o Unfortunately, in science what You 'believe' is irrelevant. ["Orion", Homebuiltairplanes.com forum]

RE: Unnotched S-N Curve for Higher Kt

Hi SWComposites, rb1957,

Unfortunately, we do not have test data yet existing practice is using Yield Strength for evaluation which I find it not suitable as it is random vibration.

It is not structural part but because it is under random vibration condition, performing cumulative damage would be more appropriate to evaluate the failure.

Hi WK Taylor,

It is Polycarbonate and injection molding.

RE: Unnotched S-N Curve for Higher Kt

I'd do a coupon test. I'd use a shoulder stepped shaft with a Kt like what you have in design. Support the shaft on two bearings and apply a static load; different loads or different positions to have different stresses (due to bending) at the Kt. then spin the shaft, maybe 1000 rpm, maybe 10000 to get a cycle count. nice little research project.

But it sounds like you don't have that type of condition. "random vibration" brings DO160 to mind … test full sized parts ? but if not structural, then you cares if it fails … what are the consequences of failure ? I expect that answer is "contract requirement".

I guess being non-structural is an opening for an out … if you have some Kt data and a Kt of your install you "could" scale the unnotched s/n to get a good result (!) and "rationalise" your scaling. Sure, someone could call BS on this (and quite rightly) but it could be a way to complete your contractual requirement ?

another day in paradise, or is paradise one day closer ?

RE: Unnotched S-N Curve for Higher Kt

I doubt there is a valid cumulative damage model for polycarbonate. Just test it.

RE: Unnotched S-N Curve for Higher Kt

Hi rb1957,

There is a testing for the product under random vibration but because it is a non-structural product so the failure commonly observed at the mounting area. In analysis, we only compare the statistical result with YS only, not even with Fatigue Strength.

Hi SWComposites,

The reason I think of cumulative damage model as it is random vibration. Mind to tell me your doubt? I agree that perhaps we shall perform a fatigue test under random vibration.

RE: Unnotched S-N Curve for Higher Kt

no what I think SWC is telling you is that no one has developed a cumulative damage model for PC.

If you have unnotched s/n data, and the part is non-structural (failure is "benign", not a hazard to safe and continued flight, and readily detectable) then there is a case for factoring the unnotched s/n curve (or your applied stress) for your Kt. This should show that fatigue is not an issue no matter (almost) how conservative you are. This is not a rigorous analytical approach so you can get called out for it … "BS".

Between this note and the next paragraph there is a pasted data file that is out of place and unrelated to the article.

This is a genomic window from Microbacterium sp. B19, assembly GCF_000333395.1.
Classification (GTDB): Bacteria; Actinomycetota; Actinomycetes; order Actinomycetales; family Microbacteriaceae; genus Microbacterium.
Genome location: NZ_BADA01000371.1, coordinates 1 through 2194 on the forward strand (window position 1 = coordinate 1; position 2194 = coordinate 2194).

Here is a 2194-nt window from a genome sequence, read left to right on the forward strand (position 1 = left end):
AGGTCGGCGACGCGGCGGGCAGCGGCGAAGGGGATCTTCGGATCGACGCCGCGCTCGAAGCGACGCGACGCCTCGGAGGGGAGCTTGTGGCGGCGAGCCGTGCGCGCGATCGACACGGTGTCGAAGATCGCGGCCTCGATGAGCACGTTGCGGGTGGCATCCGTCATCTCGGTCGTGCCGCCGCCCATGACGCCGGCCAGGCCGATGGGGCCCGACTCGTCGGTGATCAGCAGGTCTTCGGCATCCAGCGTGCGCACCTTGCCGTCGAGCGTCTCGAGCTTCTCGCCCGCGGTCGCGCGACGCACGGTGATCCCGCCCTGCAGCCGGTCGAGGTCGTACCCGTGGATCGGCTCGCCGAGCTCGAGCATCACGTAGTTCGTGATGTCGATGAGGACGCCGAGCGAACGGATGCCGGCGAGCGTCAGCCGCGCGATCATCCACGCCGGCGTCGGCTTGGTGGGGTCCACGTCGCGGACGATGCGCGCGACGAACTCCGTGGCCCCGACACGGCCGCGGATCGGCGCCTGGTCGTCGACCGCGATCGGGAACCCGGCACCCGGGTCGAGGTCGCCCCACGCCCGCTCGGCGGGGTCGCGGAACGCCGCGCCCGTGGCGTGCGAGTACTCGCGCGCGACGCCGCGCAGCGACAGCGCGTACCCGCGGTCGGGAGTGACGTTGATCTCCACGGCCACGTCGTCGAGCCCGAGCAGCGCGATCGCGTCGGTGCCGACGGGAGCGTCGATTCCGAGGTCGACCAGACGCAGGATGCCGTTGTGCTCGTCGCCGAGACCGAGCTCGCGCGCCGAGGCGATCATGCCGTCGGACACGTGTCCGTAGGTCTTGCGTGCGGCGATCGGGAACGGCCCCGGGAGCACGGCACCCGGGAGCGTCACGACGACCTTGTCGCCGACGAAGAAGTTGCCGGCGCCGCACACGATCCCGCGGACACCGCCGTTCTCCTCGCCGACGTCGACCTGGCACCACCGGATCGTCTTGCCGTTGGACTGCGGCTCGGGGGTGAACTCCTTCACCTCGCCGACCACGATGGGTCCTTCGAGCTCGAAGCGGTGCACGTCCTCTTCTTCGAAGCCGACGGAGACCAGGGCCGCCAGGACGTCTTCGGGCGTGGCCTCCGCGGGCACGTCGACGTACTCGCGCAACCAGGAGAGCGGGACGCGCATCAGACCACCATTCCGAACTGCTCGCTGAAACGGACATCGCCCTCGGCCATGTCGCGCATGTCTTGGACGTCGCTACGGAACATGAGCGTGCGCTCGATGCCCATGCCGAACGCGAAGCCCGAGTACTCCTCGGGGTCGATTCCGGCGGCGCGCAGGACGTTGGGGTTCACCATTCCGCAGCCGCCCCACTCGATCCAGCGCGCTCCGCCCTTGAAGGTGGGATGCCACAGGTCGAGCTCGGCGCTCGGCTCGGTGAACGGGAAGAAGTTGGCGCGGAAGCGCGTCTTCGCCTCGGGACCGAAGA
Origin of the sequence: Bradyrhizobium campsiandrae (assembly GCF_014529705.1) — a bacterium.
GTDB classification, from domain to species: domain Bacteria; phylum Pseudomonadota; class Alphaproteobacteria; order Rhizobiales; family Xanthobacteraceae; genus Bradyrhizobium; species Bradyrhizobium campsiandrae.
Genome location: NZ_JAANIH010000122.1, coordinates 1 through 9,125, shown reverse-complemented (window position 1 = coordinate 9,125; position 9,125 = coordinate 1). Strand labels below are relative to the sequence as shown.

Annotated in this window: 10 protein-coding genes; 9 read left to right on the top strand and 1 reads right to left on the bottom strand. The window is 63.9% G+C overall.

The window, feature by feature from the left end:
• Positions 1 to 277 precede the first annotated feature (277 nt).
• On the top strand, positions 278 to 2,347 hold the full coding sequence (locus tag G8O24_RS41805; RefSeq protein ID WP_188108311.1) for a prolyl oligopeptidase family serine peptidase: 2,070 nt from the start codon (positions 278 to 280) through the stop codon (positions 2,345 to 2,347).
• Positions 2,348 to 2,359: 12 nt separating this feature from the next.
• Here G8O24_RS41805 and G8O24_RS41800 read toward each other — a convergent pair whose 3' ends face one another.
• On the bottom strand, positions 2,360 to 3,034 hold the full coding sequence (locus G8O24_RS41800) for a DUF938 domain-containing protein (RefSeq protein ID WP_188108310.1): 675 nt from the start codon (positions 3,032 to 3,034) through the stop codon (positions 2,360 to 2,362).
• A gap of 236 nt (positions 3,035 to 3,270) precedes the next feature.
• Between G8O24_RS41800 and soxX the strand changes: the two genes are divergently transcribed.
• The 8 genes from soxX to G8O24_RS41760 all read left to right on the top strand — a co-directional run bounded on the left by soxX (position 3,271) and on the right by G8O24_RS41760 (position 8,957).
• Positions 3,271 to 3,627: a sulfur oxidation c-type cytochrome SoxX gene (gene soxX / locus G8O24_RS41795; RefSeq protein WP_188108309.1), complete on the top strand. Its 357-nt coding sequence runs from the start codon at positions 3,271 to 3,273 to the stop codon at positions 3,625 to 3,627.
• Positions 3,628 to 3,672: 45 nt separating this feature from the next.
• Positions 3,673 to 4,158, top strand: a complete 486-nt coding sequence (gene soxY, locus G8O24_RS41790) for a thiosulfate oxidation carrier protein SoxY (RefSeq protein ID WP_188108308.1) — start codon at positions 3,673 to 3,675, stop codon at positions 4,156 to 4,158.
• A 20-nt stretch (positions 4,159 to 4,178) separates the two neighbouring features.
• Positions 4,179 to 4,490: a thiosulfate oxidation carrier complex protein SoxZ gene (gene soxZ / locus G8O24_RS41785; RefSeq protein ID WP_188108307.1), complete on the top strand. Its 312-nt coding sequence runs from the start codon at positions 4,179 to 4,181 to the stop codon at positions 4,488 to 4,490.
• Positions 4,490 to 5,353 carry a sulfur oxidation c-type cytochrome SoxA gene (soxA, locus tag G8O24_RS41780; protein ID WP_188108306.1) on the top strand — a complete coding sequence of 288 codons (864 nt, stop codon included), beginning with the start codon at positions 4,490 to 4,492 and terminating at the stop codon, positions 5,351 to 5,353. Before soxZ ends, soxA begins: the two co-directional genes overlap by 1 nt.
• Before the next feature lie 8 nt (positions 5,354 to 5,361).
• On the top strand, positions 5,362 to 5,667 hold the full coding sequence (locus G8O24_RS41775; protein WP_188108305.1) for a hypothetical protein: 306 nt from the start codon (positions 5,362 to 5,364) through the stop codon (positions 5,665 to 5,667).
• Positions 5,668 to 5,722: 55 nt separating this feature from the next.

The only alternative I can see is a simple coupon test (as I described above).

another day in paradise, or is paradise one day closer ?

RE: Unnotched S-N Curve for Higher Kt

Hi rb1957

Thanks for clarifying it. I wonder if it is metal, we can use Miner rule, for instance, as accumulative damage method for random vibration fatigue? Why not PC?

I agree that if it is not structural part, it may not need to perform fatigue analysis or perhaps just use the statistical stress from random analysis against fatigue strength will do.

What do you think?

RE: Unnotched S-N Curve for Higher Kt

Why not PC? well, the material behavior is likely very different. Most metals exhibit large amounts of plasticity. PC probably is a brittle material with little to no non-linear stress-strain response. Miner's rule is an empirical method that has been validated with metallic fatigue data; it is not physics based. If you don't have fatigue data for PC validating Miner's rule method or any other empirical method, you cannot just make a wild assumption that the methods are valid for the material.

RE: Unnotched S-N Curve for Higher Kt

Hi SWComposites,

Thanks again for responding to my question.

Correct me if I get it wrongly that if we have S-N curve for PC, it is fine to do Miner's rule or other cumulative damage model for random vibration fatigue, is that right?

I read the this Altair Blog about getting notched S-N curve from unnotched curve and in prior experience, we also use Kf for such purpose but these are for metal materials.


Once again, thank you everyone for sharing your thoughts here!